We had our first group work session for D-Day Diorama Phase 2 - Vierville Draw. John Drye, Tom Karstens and Jeff Hammer joined me today for a long work session.  I have been working on this diorama for about 3 weeks, though we had house guests one of those weeks so I didn't get much done in that period. The group got a lot done today. 

JD painted the "boat people" figures. These are figures intended to be US soldiers riding in landing craft. However, many of those will be converted to casualties.  He is doing this by sanding the figures so they would lie flat on front or back. He marked the side that should face the ground with red paint - so the red is not supposed to represent blood. However, this diorama will have a lot of casualties, over 100. So there will be some blood visible.

Jeff painted infantry figures on land and obstacles. He will bring the finished figures later this week.

Tom prepped all the LCAs and tanks for paint. That involved removing marks from the 3D print supports. He them primed them. Next he airbrushed the boats after I gave him a short block of instruction on using an airbrush.  It was his first chance at using an airbrush. We said, "I'm sold on airbrushing now."  It didn't hurt that he was using a Harder Steenbeck Infinity airbrush. One of the finest on the market. 

I worked on the ocean waves and the seawall.  I had previously made the wooden base and terrain using foam in a manner similar to Phase 1. However, this terrain has more bluffs and a small village.

May 10, 2024

Down to the Sea in Trains - Ships for Model Railroads

 I'll be doing a virtual clinic for the Potomac Division of the NMRA on May 11th at 3:00PM. I believe the clinic will be posted to youtube after I present it if you are not a member of the NMRA.  Here is a brief video clip showing some of the material I will be covering.

May 5, 2024

MFCA Show 2024

Three of the dioramas I exhibited 

I attended the Miniature Figures Collectors of America (MFCA)  Annual Show in Trevoise, PA this weekend.  The show has the reputation of one of the top miniature shows in the US, and perhaps the world. Artists come from all over the US, Europe, and Asia.  Some of the most well know figure painters were in attendance. I had a chance to meet some of them and all were extremely friendly.  They hosted a Q&A session with the grandmasters in attendance before the awards ceremony. I thought that was really neat. 

Keith and Libby Rocco were also in attendance. Keith was selling his artwork and books. His display was very impressive.  On Friday evening Dave and Darci Hoffman, Mike and Linda Pierce, Keith and Libby Rocco, Zack Becker, Bob Huebner and I had an enjoyable dinner at a local restaurant. Following that the MFCA hosted a hospitality suite with drinks and snacks.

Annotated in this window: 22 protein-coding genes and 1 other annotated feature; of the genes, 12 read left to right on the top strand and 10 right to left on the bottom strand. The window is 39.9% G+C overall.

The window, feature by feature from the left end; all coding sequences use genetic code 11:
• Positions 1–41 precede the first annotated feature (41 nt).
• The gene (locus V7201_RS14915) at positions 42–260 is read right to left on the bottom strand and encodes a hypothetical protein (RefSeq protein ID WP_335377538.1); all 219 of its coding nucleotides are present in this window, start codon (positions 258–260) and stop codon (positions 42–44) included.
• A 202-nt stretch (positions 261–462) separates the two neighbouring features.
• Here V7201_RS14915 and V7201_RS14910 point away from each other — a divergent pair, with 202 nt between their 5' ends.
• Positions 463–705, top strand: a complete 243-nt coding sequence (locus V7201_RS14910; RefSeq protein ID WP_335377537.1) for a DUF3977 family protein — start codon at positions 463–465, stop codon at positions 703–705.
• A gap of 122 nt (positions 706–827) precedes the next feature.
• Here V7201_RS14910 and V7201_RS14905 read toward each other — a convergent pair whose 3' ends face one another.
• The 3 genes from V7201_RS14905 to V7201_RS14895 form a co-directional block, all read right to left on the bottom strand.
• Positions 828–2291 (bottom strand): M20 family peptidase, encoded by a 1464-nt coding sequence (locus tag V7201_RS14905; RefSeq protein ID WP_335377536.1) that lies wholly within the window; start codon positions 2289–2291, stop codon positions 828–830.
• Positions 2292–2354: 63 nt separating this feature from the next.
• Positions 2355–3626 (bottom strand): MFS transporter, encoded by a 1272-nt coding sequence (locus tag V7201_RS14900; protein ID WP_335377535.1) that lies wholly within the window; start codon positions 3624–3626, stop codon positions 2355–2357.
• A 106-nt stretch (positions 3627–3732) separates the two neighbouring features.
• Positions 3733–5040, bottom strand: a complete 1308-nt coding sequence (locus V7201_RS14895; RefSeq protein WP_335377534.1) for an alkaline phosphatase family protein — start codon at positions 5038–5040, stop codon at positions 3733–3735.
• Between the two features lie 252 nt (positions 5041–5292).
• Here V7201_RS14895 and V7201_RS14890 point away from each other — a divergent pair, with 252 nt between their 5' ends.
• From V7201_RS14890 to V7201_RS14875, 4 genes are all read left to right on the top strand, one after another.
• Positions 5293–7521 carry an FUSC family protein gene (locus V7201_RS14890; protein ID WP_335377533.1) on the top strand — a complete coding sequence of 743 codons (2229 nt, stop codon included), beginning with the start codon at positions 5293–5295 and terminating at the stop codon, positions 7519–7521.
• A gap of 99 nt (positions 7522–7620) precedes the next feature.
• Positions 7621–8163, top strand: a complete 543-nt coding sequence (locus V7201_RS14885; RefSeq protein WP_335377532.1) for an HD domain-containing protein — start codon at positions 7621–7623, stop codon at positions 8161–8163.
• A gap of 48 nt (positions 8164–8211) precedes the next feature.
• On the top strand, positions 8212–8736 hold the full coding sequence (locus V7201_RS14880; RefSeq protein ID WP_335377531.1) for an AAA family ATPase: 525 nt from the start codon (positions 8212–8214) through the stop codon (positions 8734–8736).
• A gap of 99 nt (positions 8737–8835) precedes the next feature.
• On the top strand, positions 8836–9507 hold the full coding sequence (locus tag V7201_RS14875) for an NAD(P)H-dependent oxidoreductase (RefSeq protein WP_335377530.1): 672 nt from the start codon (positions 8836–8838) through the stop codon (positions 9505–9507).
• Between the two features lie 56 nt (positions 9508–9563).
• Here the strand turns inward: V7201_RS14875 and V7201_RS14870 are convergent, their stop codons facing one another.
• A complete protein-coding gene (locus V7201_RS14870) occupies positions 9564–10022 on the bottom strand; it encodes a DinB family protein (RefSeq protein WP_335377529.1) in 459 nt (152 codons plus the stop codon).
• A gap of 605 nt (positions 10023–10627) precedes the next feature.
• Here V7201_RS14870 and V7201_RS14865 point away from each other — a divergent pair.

This year they had about 780 models on exhibit divided into several categories. The quality of work was very high. It was very inspiring to see so many wonderful models.  I posted many pictures on my Facebook page at this link.

The MFCA makes it clear that they judge to a standard, but they also say on their website that awards represent percentile of the models entered. So Bronze is a top 30% model, while silver in top 10% and gold top 5%. The bottom line conclusion is that it is very difficult to get a medal at this show. 

I entered 6 pieces and received two bronze medals. One for a bust of Medussa and the other for the Oracle of Delphi diorama. I was happy to receive the recognition. I do admit being surprised that those were the models the judges selected. In past shows, the other models I exhibited this weekend were selected by judges over these. Of course it is all subjective and some variability has to be expected. 

The Medusa bust was only figure I entered where I used oil paints over an acrylic base. The more I use oils the more I like  them, especially in doing skin tones. 

I noticed a couple trends in examining the models at the show.

German Gunner by Jim Rice

 First, a lot of artists are including small backdrops with their individual figure models. For example, this German Machine Gunner by Jim Rice. I like this idea as they help place the model in a space or set a  mood. They also allow more room for artistic expression. 

Roman vignette by Mike Blank

One thing I did not like so much was the high contrast and saturation that many artists use in their painting, especially in skin tones. However, I may be in a minority as many of the figures painted in that style won awards. 

This vignette by famous artist Mike Blank did not fall into that category. Note the muted colors and low contrast. This looks very realistic to me. It received a gold medal.

I thought the Marilyn Monroe figure  below had very realistic skin tones. It won a gold medal but I did not catch the artist's name. 

I like the metallic sheen on the muzzle of this Parrot rifle.  This received best Civil War award.

Many artists use flat  acrylic paints to simulate metallic surfaces. This technique is called Non-Metallic Metal. I am not sure I like this or that it is even necessary. There are amazing metallic paints available now that look like real metal, even in scale. I think the most convincing effects combine the use of these new metallic paints with tradition shading to emphasize shape and texture. I need to experiment more with those techniques. 

I noticed some artists use strong directional lighting in painting their figures. These create dark shadows away from the light. It can be effective if done well.  Similarly, a lot of the figures painted light amber or florescent colors on to the figures to represent light from a point source. That is called Object Source Lighting.  They are interesting techniques that are very difficult to pull off. 

Note the lighting on the face and armor from the "glowing" weapon.  

It was a fun show and I look forward to going back.